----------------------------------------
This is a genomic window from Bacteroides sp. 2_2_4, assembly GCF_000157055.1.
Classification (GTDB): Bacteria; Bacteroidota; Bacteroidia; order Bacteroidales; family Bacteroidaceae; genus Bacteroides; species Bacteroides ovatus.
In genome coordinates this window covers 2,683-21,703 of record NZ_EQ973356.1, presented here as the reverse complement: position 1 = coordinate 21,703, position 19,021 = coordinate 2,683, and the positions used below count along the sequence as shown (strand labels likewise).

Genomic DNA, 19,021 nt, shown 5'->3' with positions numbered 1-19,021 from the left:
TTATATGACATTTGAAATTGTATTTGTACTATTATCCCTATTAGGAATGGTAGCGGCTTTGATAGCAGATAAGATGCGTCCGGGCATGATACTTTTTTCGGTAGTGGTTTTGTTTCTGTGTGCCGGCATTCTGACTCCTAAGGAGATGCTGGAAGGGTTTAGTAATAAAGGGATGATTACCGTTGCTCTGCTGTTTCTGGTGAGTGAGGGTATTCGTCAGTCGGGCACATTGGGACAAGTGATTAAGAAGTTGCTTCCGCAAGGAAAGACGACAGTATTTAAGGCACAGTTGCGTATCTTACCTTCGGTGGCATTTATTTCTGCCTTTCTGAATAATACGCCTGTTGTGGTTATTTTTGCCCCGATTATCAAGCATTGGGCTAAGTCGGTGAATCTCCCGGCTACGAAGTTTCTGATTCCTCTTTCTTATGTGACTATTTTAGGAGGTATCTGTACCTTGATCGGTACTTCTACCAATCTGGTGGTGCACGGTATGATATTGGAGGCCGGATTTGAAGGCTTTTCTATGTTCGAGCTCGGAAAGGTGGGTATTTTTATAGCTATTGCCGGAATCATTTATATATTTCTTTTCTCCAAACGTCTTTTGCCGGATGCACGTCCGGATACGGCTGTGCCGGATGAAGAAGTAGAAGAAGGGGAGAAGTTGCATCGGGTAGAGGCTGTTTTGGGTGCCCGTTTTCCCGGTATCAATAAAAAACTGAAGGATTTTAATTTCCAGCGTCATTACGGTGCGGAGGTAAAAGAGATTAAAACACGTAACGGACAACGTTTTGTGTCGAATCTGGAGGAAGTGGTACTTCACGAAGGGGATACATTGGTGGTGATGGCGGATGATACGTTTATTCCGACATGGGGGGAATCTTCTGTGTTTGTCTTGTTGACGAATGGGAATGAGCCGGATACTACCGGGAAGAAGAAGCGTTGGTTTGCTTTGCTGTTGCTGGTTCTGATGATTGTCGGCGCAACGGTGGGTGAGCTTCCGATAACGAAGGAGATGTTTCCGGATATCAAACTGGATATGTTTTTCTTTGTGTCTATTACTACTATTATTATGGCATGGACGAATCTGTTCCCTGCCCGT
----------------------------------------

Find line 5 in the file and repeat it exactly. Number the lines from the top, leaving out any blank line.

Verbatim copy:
TTATATGACATTTGAAATTGTATTTGTACTATTATCCCTATTAGGAATGGTAGCGGCTTTGATAGCAGATAAGATGCGTCCGGGCATGATACTTTTTTCGGTAGTGGTTTTGTTTCTGTGTGCCGGCATTCTGACTCCTAAGGAGATGCTGGAAGGGTTTAGTAATAAAGGGATGATTACCGTTGCTCTGCTGTTTCTGGTGAGTGAGGGTATTCGTCAGTCGGGCACATTGGGACAAGTGATTAAGAAGTTGCTTCCGCAAGGAAAGACGACAGTATTTAAGGCACAGTTGCGTATCTTACCTTCGGTGGCATTTATTTCTGCCTTTCTGAATAATACGCCTGTTGTGGTTATTTTTGCCCCGATTATCAAGCATTGGGCTAAGTCGGTGAATCTCCCGGCTACGAAGTTTCTGATTCCTCTTTCTTATGTGACTATTTTAGGAGGTATCTGTACCTTGATCGGTACTTCTACCAATCTGGTGGTGCACGGTATGATATTGGAGGCCGGATTTGAAGGCTTTTCTATGTTCGAGCTCGGAAAGGTGGGTATTTTTATAGCTATTGCCGGAATCATTTATATATTTCTTTTCTCCAAACGTCTTTTGCCGGATGCACGTCCGGATACGGCTGTGCCGGATGAAGAAGTAGAAGAAGGGGAGAAGTTGCATCGGGTAGAGGCTGTTTTGGGTGCCCGTTTTCCCGGTATCAATAAAAAACTGAAGGATTTTAATTTCCAGCGTCATTACGGTGCGGAGGTAAAAGAGATTAAAACACGTAACGGACAACGTTTTGTGTCGAATCTGGAGGAAGTGGTACTTCACGAAGGGGATACATTGGTGGTGATGGCGGATGATACGTTTATTCCGACATGGGGGGAATCTTCTGTGTTTGTCTTGTTGACGAATGGGAATGAGCCGGATACTACCGGGAAGAAGAAGCGTTGGTTTGCTTTGCTGTTGCTGGTTCTGATGATTGTCGGCGCAACGGTGGGTGAGCTTCCGATAACGAAGGAGATGTTTCCGGATATCAAACTGGATATGTTTTTCTTTGTGTCTATTACTACTATTATTATGGCATGGACGAATCTGTTCCCTGCCCGT